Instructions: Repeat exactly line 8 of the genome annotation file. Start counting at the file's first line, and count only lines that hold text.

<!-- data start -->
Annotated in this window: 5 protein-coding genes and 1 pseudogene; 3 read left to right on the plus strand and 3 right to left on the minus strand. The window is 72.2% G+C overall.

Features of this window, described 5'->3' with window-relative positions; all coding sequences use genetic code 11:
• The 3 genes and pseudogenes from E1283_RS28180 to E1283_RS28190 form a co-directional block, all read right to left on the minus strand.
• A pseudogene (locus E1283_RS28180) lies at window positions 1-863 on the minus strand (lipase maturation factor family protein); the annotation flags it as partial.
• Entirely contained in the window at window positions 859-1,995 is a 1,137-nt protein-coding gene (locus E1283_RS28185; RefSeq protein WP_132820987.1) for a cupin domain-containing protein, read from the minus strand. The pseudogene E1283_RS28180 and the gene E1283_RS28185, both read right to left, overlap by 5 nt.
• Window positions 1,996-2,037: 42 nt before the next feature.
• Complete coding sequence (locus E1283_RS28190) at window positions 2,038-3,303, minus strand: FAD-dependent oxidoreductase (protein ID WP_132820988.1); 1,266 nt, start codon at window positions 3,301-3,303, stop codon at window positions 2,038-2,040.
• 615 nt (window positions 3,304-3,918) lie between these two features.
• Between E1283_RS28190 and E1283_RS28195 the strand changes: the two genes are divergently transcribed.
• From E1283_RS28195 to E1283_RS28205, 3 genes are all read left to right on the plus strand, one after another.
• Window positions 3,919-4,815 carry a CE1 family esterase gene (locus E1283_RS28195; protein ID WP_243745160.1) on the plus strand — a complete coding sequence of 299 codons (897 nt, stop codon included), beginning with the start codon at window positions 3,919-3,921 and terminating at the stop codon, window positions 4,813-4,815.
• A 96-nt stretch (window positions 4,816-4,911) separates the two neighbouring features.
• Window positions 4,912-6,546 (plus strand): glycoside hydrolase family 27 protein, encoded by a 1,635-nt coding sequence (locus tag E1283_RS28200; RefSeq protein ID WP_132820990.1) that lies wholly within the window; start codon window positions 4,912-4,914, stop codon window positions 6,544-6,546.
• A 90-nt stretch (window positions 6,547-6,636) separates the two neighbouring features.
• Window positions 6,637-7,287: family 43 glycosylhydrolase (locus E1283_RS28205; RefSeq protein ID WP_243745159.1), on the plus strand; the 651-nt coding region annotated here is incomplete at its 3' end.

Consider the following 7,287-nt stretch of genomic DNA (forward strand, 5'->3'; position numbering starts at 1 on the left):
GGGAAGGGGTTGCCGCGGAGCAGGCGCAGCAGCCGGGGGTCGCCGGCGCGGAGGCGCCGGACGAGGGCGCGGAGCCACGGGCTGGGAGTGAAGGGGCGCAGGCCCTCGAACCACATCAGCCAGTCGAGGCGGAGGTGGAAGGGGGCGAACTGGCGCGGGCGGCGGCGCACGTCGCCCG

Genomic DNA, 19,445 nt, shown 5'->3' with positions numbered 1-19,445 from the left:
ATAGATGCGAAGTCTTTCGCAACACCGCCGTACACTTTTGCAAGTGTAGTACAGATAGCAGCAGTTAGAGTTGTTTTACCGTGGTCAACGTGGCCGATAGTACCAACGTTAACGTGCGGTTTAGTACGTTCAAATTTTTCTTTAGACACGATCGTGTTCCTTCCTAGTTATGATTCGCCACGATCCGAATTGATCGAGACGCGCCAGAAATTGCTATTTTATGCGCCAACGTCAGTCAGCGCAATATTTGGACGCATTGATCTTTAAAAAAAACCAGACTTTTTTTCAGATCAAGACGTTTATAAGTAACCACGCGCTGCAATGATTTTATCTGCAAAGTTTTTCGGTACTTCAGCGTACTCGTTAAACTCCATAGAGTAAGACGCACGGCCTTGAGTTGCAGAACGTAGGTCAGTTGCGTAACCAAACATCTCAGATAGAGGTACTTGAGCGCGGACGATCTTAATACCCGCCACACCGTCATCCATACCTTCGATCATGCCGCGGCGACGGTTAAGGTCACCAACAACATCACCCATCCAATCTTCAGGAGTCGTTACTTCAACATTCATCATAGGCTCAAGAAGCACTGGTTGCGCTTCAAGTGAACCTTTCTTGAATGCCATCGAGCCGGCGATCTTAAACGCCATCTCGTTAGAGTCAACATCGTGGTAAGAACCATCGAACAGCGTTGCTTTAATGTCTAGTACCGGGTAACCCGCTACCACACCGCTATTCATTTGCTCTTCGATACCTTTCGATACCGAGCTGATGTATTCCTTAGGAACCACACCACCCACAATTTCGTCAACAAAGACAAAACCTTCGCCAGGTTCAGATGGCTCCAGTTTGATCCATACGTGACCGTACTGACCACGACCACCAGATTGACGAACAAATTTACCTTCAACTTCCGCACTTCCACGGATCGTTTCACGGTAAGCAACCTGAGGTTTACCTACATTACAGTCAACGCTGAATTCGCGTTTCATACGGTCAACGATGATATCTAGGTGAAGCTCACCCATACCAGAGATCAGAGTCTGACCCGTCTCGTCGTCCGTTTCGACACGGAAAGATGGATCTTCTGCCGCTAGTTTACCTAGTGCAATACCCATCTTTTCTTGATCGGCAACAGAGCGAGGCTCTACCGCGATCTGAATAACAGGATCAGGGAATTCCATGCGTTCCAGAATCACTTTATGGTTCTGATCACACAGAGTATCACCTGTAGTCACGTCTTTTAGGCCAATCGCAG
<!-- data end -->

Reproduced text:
• 615 nt (window positions 3,304-3,918) lie between these two features.